August 23, 2002, Chandigarh, India
A democratic paradox called India: challenge of governance with accountability
This refers to the article "A democratic paradox called
India" (Aug 16) by Hari Jaisingh. There is absolutely no doubt that one is compelled to believe in God when one sees how this country is being run. If we analyse it deeply then we will realise that this is due to the inherent strength of a social culture in India which has developed in centuries in the form of love and tolerance. Though we may become unreasonable to label those as cynics who say that the country is in a state of anarchy, we cannot turn our back towards the truth. It is the truth that we find anarchy whatever segment of governance we may examine. It is the power hungry political leadership which has gradually pushed this nation of gods into this pathetic state. What is needed today is faster economic growth, a fair social order, credible governance with transparency and accountability in all areas of operation. But like all writers and thinkers, he also has left the million dollar question unanswered: who will bell the cat? Dr TIRATH GARG, Ferozepur Positive & negative:
As a democratic country, India has two contrary features: one is
positive and the other is negative. It is only because of democracy that Ms Mayawati is today the Chief Minister of a big state like U.P. and Mrs Rabri Devi adorns the same office in Bihar. Zamindari has been abolished in all parts of the country and the agriculture workers are now free to move in other states for earning their livelihood.
Though we may become unreasonable to label those as cynics who say that the country is in a state of anarchy, we cannot turn our back towards the truth. It is the truth that we find anarchy whatever segment of governance we may examine. It is the power hungry political leadership which has gradually pushed this nation of gods into this pathetic state.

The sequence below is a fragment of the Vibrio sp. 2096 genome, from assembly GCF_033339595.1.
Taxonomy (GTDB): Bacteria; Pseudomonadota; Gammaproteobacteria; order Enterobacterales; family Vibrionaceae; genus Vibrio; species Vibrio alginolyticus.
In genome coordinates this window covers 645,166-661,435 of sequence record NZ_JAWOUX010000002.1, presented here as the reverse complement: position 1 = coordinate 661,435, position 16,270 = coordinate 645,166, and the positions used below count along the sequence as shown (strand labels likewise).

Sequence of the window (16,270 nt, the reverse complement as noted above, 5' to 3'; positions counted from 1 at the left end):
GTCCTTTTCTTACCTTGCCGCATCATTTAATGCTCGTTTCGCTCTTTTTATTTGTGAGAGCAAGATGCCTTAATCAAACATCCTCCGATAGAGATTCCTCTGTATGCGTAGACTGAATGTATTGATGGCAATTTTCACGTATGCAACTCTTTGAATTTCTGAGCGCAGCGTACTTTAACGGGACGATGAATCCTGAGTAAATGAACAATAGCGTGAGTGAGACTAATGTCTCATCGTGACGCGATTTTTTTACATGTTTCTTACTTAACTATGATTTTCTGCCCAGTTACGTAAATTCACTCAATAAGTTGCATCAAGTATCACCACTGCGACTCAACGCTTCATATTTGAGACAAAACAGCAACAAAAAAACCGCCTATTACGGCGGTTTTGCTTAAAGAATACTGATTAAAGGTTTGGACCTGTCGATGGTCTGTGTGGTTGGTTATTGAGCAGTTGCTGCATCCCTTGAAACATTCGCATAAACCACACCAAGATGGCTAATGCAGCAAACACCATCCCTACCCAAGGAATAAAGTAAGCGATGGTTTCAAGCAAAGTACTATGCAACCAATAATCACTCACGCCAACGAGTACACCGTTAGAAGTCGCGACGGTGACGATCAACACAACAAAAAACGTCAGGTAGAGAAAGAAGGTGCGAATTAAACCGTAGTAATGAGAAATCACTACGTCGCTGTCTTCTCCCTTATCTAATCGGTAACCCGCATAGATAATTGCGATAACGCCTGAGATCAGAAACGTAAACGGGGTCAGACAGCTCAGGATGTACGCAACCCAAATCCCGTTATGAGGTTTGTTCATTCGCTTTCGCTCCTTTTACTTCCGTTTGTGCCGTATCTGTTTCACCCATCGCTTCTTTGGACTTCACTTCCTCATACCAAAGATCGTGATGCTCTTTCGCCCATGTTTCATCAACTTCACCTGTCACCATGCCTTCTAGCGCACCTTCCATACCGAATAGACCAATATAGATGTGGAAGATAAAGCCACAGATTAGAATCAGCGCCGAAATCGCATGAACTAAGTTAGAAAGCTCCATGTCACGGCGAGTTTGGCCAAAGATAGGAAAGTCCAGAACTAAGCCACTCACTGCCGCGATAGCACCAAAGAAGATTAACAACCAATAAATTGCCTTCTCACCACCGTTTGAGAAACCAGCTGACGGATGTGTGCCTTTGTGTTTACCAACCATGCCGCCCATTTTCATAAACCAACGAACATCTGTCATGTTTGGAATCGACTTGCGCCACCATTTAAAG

What is needed today is faster economic growth, a fair social order, credible governance with transparency and accountability in all areas of operation. But like all writers and thinkers, he also has left the million dollar question unanswered: who will bell the cat?
Dr TIRATH GARG, Ferozepur
Positive & negative: As a democratic country, India has two contrary features: one is positive and the other is negative. It is only because of democracy that Ms Mayawati is today the Chief Minister of a big state like U.P. and Mrs Rabri Devi adorns the same office in Bihar. Zamindari has been abolished in all parts of the country and the agriculture workers are now free to move in other states for earning their livelihood.
The people have got the right to vote out the government. The sons and daughters of poor farmers and even farm-hands have now access to primary education. But this is not enough.
The writer aptly describes the state of the poor: "Poverty-stricken faces glow on the reflected glitter of the rich". The overall condition of the marginal farmers and agriculture workers in India is not very encouraging. Their participation in national politics is also just nominal as they can only cast their votes in favour of this or that candidate at the time of elections. Most of them don't have money to contest elections though our Constitution has given them the right to do so. Therefore, they remain on the periphery of our national politics. Their so-called messiahs win elections with the support of money-lenders and business magnates. But they don't have any genuine concern of the poor and downtrodden. So they indulge in a lot of vulgar display of wealth at the wedding ceremonies of their progeny.
The writer argues very logically "More than politics, the distortion of priorities has also played havoc with the common man's dream". In fact, the governments in our states as well as at the Centre never thought about the common man's hopes and aspirations. The common people have been fed upon false promises and hollow assurances for the last 55 years of our Independence.
Not exactly anarchy, but there are symptoms of chaos and disorder in the present day India.
Dr R.B. YADAV DEHATI, Fatehabad